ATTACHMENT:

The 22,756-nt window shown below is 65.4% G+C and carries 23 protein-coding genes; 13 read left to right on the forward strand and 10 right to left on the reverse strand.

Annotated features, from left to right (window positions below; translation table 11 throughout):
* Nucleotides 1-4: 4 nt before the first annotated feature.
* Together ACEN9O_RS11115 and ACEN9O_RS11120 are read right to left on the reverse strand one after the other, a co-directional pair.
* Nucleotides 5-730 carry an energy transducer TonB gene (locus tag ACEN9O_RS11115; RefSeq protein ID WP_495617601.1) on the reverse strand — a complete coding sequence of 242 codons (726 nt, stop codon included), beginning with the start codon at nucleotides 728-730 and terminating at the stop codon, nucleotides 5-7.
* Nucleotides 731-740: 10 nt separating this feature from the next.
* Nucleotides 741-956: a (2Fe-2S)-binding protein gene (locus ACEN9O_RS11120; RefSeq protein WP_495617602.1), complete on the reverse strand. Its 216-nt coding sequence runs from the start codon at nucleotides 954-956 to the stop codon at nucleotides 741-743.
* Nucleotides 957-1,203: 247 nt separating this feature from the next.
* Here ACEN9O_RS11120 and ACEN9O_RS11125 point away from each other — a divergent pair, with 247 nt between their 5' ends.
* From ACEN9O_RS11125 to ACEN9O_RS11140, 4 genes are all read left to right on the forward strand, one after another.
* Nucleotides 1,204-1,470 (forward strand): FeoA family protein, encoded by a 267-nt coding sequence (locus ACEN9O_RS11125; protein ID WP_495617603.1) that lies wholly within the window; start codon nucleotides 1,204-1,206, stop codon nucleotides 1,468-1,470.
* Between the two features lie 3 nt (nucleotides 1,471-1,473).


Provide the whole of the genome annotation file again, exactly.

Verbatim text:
The 22,756-nt window shown below is 65.4% G+C and carries 23 protein-coding genes; 13 read left to right on the forward strand and 10 right to left on the reverse strand.

Annotated features, from left to right (window positions below; translation table 11 throughout):
* Nucleotides 1-4: 4 nt before the first annotated feature.
* Together ACEN9O_RS11115 and ACEN9O_RS11120 are read right to left on the reverse strand one after the other, a co-directional pair.
* Nucleotides 5-730 carry an energy transducer TonB gene (locus tag ACEN9O_RS11115; RefSeq protein ID WP_495617601.1) on the reverse strand — a complete coding sequence of 242 codons (726 nt, stop codon included), beginning with the start codon at nucleotides 728-730 and terminating at the stop codon, nucleotides 5-7.
* Nucleotides 731-740: 10 nt separating this feature from the next.
* Nucleotides 741-956: a (2Fe-2S)-binding protein gene (locus ACEN9O_RS11120; RefSeq protein WP_495617602.1), complete on the reverse strand. Its 216-nt coding sequence runs from the start codon at nucleotides 954-956 to the stop codon at nucleotides 741-743.
* Nucleotides 957-1,203: 247 nt separating this feature from the next.
* Here ACEN9O_RS11120 and ACEN9O_RS11125 point away from each other — a divergent pair, with 247 nt between their 5' ends.
* From ACEN9O_RS11125 to ACEN9O_RS11140, 4 genes are all read left to right on the forward strand, one after another.
* Nucleotides 1,204-1,470 (forward strand): FeoA family protein, encoded by a 267-nt coding sequence (locus ACEN9O_RS11125; protein ID WP_495617603.1) that lies wholly within the window; start codon nucleotides 1,204-1,206, stop codon nucleotides 1,468-1,470.
* Between the two features lie 3 nt (nucleotides 1,471-1,473).